It’s finally data’s moment in the spotlight. Thanks to the increasing ubiquity of beautiful infographics in mainstream media such as The Guardian and New York Times, data now has an appeal far beyond that of researchers and statisticians. It’s no coincidence that the BBC, arguably a representation of the interests of the nation, recently aired a programme entitled “The Joy of Stats.”
However, data visualisation is more than just a trend in popular culture. It represents a huge business opportunity for the communications industry. After all, data visualisation is really just another effective way to communicate complex information.
“If a picture is worth a thousand words, an infographic is worth an awful lot of data points.” The Economist
More specifically, the growing interest in data visualisation provides a chance for consumer insight companies to shake off their somewhat geeky image. They now have in their grip just the kind of information that data visualisation obsessed designers want to get their hands on.
As a result, we’re seeing a new opportunity for collaboration; merging the ability of research agencies to gather and analyse data, with the design agency’s skill at telling stories through beautiful design.
The recent Digital Life project, a collaborative effort between TNS, Digit and Hill & Knowlton, is a living example of the new relationships that are springing up between designers and researchers. It’s not an over-statement to say the outputs of these collaborations have the potential to change our own and our clients’ businesses.
After all, clients buy data to help them make decisions about their business. If we can improve the presentation and communication of this data through fantastic design - underpinned by insight of course - arguably we can also help our clients to be more effective decision-makers within their organisation.
Before we look more closely at how data visualisation is challenging the very role and reach of consumer insights companies, it’s worth exploring the power of data visualisation more broadly.
Why is Data Visualisation so Important to Society?
The term ‘Information Age’ has been used so much in recent years that it is just been included in the latest version of the Oxford English Dictionary. The OED entry on information is now 9400 words long, an unintentionally telling fact that gives further proof to the observation that today’s society is suffering from information overload.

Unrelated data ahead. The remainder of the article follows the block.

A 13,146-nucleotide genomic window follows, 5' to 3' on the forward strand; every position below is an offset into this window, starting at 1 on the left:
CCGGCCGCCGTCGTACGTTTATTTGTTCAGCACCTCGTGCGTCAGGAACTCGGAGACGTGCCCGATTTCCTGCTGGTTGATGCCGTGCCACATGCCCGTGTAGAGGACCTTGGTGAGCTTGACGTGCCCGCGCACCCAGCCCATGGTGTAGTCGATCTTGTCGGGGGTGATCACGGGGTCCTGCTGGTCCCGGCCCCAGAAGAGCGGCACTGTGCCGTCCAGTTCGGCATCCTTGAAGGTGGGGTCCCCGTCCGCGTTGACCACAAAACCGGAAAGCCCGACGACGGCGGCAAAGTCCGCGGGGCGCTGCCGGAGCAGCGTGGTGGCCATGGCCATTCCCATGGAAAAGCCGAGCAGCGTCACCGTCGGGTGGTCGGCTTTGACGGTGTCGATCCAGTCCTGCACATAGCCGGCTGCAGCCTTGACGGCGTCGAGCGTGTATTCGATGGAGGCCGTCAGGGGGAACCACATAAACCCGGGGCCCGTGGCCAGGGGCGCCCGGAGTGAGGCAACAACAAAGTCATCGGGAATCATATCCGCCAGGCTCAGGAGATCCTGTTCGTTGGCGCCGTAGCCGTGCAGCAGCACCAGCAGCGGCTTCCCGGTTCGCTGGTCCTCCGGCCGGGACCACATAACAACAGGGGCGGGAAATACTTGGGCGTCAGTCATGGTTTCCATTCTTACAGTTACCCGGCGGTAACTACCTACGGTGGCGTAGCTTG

However, it’s not just the amount of information that is the problem. It’s the fact that so often it comes in vast swathes of impenetrable text and data, and therefore is difficult to make sense of. As Stephen Few commented,
“we are overwhelmed by information, not because there is too much, but because we don’t know how to tame it. Information lies stagnant in rapidly expanding pools as our ability to collect and warehouse it increases, but our ability to make sense of and communicate it remains inert, largely without notice.”
The result is that people are on the hunt for ways to help them make sense of all this information.
Data visualisation, when done well, provides a welcome solution to information overload. It doesn’t just make things pretty – although that certainly helps masses of data seem a little friendlier – it also helps people to notice the things that are important, and elevates data from the realms of the boring and headache-inducing, to the entertaining and understandable.
Good infographics have been described as “something in-between the textbook and the novel” and this captures eloquently the power of data visualisation to present complex information via a compelling, visually beautiful narrative.
Taking it one step further, if good data visualisation allows important decisionmakers to notice things that may have been lost in the information mass, it can have a significant societal and political impact. Bill Gates once confessed to the New York Times journalist Nicholas Kristof that the single factor that steered him to helping public health was the graphic in one of Kristof’s articles. Kristof later said,
“no graphic in human history has saved so many lives in Africa and Asia.”
ALL THIS MEANS THE ROLE/RESPONSIBILITY OF THE RESEARCHER IS CHANGING
Digital Life has shown that having the data and the insights is simply not enough. It’s sometimes easy to forget but clients are humans too. And today’s humans are craving data that is delivered in ways that are beautiful, enjoyable and customisable.
Although good researchers have always been adept at identifying the key stories and insights from their data, they now need to add another layer to this process and consider how they can use interactive infographics to communicate their narrative in a richer, more compelling way.
This requires a willingness to begin to understand the power of interactive design – look and feel, level of interaction, complexity of layering, ability to compare and contrast and so on – and to realise that it is not just about making things look pretty. Good interaction design, as shown through Digital Life, can be business changing not just for the savvy research company making it part of their offering, but for the clients who then use it to make important decisions within their organisations.
- The Economist Feb 25th 2010, “Show me, new ways of visualising data”.
- Nathan Yau of UCLA in a recent book, “Beautiful Data”.
- http://www.nytimes.com/2008/02/25/business/media/25asktheeditors. html?pagewanted=3&_r=1
- Michael Shermer, “The Feynman - Tufte Principle,” Scientific American, April 2005. Accessed December 2, 2010 from http://www.edwardtufte.com/tufte/newet